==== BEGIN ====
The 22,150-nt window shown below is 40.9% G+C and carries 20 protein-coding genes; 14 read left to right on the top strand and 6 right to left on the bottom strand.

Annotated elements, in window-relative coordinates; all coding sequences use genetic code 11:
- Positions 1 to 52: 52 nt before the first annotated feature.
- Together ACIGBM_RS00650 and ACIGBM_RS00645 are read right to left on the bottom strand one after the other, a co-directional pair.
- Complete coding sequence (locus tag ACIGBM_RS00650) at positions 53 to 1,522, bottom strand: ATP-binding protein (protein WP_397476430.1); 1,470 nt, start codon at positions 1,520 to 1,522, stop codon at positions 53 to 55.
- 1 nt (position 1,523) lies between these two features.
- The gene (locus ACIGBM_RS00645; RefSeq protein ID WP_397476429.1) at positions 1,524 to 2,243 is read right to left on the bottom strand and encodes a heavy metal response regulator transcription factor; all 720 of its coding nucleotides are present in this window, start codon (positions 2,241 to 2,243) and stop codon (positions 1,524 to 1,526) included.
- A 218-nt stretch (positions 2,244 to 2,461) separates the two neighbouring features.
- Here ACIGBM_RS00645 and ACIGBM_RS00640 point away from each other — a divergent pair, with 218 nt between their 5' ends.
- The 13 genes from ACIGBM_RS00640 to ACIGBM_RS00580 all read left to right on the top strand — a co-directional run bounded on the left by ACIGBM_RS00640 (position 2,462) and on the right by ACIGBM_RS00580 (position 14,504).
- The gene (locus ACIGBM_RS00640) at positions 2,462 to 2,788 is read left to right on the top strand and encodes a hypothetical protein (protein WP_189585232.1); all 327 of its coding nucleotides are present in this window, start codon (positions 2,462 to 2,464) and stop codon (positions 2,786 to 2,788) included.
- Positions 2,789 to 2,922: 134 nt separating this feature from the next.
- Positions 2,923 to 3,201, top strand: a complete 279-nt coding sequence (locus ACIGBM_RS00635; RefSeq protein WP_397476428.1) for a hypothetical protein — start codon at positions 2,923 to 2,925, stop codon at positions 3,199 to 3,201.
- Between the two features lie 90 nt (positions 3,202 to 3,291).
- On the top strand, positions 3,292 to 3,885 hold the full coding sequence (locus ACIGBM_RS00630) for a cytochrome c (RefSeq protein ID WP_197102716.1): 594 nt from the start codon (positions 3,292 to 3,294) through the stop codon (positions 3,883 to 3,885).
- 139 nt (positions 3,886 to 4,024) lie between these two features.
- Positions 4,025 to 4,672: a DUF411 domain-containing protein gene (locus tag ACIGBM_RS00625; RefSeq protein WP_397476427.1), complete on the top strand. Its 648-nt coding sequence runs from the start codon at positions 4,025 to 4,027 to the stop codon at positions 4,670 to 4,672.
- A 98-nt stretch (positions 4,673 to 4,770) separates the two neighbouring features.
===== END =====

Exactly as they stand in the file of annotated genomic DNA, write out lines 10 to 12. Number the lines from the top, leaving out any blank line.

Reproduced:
- The 13 genes from ACIGBM_RS00640 to ACIGBM_RS00580 all read left to right on the top strand — a co-directional run bounded on the left by ACIGBM_RS00640 (position 2,462) and on the right by ACIGBM_RS00580 (position 14,504).
- The gene (locus ACIGBM_RS00640) at positions 2,462 to 2,788 is read left to right on the top strand and encodes a hypothetical protein (protein WP_189585232.1); all 327 of its coding nucleotides are present in this window, start codon (positions 2,462 to 2,464) and stop codon (positions 2,786 to 2,788) included.
- Positions 2,789 to 2,922: 134 nt separating this feature from the next.